Rosemarie Mika Fights On

As for 78-year-old Rosemarie Mika, the Long Island resident is all-in with the case against the neighbor’s daughter. “We are not going to relent until she is in prison.”

Mika had already filed an action in civil court to have the deed voided. It’s an expensive ordeal. The bills are now higher than $12,000, including fees for a handwriting expert to establish that the signature on the deed is forged. Family members are helping with the legal bills.

Mika, undaunted, has vowed to recover the title to the home she has lived in for five decades.

Supporting References

Pei-Sze Cheng for WNBC Channel 4 New York (NBC Universal Media, LLC): Woman Allegedly Forged Deed to Steal Neighbor’s Long Island Home. She Says It Was a Gift (updated Apr. 8, 2023).

Harriet Alexander for MailOnline US (Associated Newspapers Ltd., Part of the Daily Mail): Elderly Woman, 78, Loses $350,000 NY Home After Her Neighbor’s 35-Year-Old Daughter “Forged Deed to Become Legal Owner of the Property for Just $10” (updated Apr. 11, 2023). Also see Ruth Bashinsky for the Daily Mail: Elderly Woman, 78, Whose Neighbor’s Daughter [Allegedly] Forged Deed to Her $350K Home Brands Her a “Psychopath” (Apr. 11, 2023).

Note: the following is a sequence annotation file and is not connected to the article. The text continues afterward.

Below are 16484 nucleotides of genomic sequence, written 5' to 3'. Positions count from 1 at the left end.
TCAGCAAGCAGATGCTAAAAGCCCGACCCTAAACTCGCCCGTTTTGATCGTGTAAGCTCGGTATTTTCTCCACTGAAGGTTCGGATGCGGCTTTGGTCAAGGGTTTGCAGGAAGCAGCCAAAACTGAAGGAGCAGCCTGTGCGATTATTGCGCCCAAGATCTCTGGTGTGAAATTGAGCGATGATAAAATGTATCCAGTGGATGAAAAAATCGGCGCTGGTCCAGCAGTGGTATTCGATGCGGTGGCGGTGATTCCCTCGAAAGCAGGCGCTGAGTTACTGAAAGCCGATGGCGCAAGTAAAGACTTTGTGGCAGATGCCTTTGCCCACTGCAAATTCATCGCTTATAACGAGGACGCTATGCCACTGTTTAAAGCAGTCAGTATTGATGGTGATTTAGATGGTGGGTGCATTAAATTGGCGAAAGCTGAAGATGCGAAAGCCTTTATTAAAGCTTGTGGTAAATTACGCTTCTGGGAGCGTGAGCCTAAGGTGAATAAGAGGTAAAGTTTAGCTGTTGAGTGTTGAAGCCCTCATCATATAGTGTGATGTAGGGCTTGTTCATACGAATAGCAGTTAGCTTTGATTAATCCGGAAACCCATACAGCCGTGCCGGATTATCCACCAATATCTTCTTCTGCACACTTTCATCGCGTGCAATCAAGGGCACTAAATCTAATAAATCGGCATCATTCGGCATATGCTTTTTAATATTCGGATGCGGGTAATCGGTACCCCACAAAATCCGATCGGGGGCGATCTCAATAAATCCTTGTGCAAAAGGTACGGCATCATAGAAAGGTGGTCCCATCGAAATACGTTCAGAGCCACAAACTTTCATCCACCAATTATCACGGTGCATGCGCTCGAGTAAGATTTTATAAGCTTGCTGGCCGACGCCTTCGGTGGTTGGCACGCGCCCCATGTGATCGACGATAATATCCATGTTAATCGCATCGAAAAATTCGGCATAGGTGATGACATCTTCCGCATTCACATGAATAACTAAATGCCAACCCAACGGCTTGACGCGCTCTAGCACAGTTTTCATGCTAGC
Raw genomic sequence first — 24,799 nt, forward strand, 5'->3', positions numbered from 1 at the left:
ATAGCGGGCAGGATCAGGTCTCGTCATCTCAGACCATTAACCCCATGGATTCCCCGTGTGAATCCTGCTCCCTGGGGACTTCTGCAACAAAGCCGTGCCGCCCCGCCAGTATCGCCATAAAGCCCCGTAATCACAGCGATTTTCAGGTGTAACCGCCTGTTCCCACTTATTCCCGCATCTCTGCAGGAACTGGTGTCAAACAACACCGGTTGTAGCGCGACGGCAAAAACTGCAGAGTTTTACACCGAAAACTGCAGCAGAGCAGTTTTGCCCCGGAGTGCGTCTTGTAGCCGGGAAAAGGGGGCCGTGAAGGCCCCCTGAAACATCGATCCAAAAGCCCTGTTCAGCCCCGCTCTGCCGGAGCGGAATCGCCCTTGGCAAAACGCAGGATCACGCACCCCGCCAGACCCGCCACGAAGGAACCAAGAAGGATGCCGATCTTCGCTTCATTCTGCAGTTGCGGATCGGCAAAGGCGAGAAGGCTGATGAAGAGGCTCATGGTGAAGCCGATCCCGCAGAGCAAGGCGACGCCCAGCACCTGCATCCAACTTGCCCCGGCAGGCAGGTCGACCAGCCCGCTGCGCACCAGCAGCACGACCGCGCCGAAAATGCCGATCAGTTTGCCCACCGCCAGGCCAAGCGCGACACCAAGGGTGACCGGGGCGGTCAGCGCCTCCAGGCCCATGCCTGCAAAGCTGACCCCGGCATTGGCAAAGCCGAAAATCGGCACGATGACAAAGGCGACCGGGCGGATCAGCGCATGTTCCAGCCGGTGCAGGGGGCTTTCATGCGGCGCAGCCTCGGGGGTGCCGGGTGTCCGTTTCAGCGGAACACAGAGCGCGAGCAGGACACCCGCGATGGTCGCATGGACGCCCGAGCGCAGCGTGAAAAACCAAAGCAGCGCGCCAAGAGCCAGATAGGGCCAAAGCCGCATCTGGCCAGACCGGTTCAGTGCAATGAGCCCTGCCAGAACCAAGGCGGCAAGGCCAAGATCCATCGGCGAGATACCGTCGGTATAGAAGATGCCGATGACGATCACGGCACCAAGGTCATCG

Mark Nolan for the (Long Island): Nassau County Woman Almost Scammed Out of Her Home. Find Out How Police Saved Her House (Apr. 16, 2023).

Forrest McFarland for The Sun US News (The Sun, US, Inc.): Deed “Forged” – I ’m Suing My Neighbor’s Daughter for “Taking My $350,000 Home for $10” – It’s Sparked a Bitter Dispute Over Ownership (Apr. 11, 2023). In the News: Struggling and Elderly Homeowners Targeted by Deed Fakery (Mar. 13, 2023).

And as linked.

Photo of Nassau County by AITFFan1 via Wikimedia Commons, licensed as CC BY-SA 4.0. Police car image from Pixabay via Pexels.